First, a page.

In a previous post, we discussed how productivity is lost when employees waste time searching for information. Unstructured data in particular is difficult to manage, organize and search. Gartner recently identified a new search product category called “insight engines,” which use multiple artificial intelligence (AI) technologies to handle more complex search queries and deliver structured and unstructured data more effectively.
Microsoft recently introduced new organizational search capabilities that fall into this product category. Microsoft Search uses the same AI technology used by
Bing to provide an intelligent, personalized search experience across the applications you work with every day, using context from your activity and documents to suggest results before you even type a query. Microsoft Search will be rolled out to Windows and all Office apps in 2019.
In addition to using Bing’s AI technology, Microsoft Search is powered by Microsoft Graph. Microsoft Graph is the API for Microsoft 365 that connects developers to Office 365, Windows 10, and other Microsoft products such as Azure Active Directory, Outlook and SharePoint. Developers can integrate their services with these products, build their own productivity applications, and respond to application and user data in real time. A wealth of documentation, samples and open source code is available on GitHub.
Microsoft calls Graph “the fabric of all your data,” where the company encourages developers to integrate data with workflows, business intelligence, AI insights, and outside applications and data sources. Because developer buy-in will be critical to the success of Graph, Microsoft is emphasizing the ability to collaborate with teams, manage data and projects, share insights, and develop innovative applications. In other words, Graph is being positioned as platform that enables you to get work done in Office 365.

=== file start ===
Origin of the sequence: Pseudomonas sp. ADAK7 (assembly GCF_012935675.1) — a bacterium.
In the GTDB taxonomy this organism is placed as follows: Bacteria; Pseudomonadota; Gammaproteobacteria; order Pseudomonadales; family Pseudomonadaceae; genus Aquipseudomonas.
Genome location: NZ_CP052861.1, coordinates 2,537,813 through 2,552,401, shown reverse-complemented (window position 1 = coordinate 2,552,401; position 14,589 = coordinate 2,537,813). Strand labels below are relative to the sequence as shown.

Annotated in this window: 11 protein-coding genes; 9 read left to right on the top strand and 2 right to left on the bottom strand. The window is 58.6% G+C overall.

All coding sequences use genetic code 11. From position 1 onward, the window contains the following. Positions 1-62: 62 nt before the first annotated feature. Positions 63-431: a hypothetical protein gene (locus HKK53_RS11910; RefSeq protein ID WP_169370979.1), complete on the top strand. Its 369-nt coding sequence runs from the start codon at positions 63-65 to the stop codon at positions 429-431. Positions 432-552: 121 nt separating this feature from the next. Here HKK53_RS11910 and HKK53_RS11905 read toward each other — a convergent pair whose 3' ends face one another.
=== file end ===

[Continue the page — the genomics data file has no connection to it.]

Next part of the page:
Microsoft Graph enables developers to access a number of tools and capabilities through a single platform. A variety of management and administrative tasks can also be automated. You can use Graph to onboard new users, assign managers, add or change user roles, and grant permissions. You can also add devices through Intune, Microsoft’s cloud-based desktop and mobile device management tool.
Microsoft Graph also makes it possible to manage employee profiles and keep company directory data current and accurate. This will allow you to prevent productivity loss and reduce compliance issues caused by bad data. You’ll be able to analyze and query profile data and detect errors or missing information. For example, you can update information in Exchange, Azure Active Directory and SharePoint, all through Graph’s secure APIs.
The Microsoft Graph Security API, which became generally available in September, simplifies alert management, provides rich business and threat context, and automates security operations to improve response times. Calls from all Microsoft security products and partners are federated and aggregated in a common schema so alerts from a wide range of sources can easily be correlated. When investigating threats, you can query alerts based on the user, device, file or even the command line. You can then tag alerts with additional context or intelligence to enhance the response. Webhook subscriptions can be used to receive notifications about alerts that match your search criteria or changes to security assignments.
However, Microsoft Graph isn’t just an administrative tool. In our next post, we’ll discuss how Graph can automate data collection and streamline workflows for your end-users.
Written and composed by Principal, Steve Soper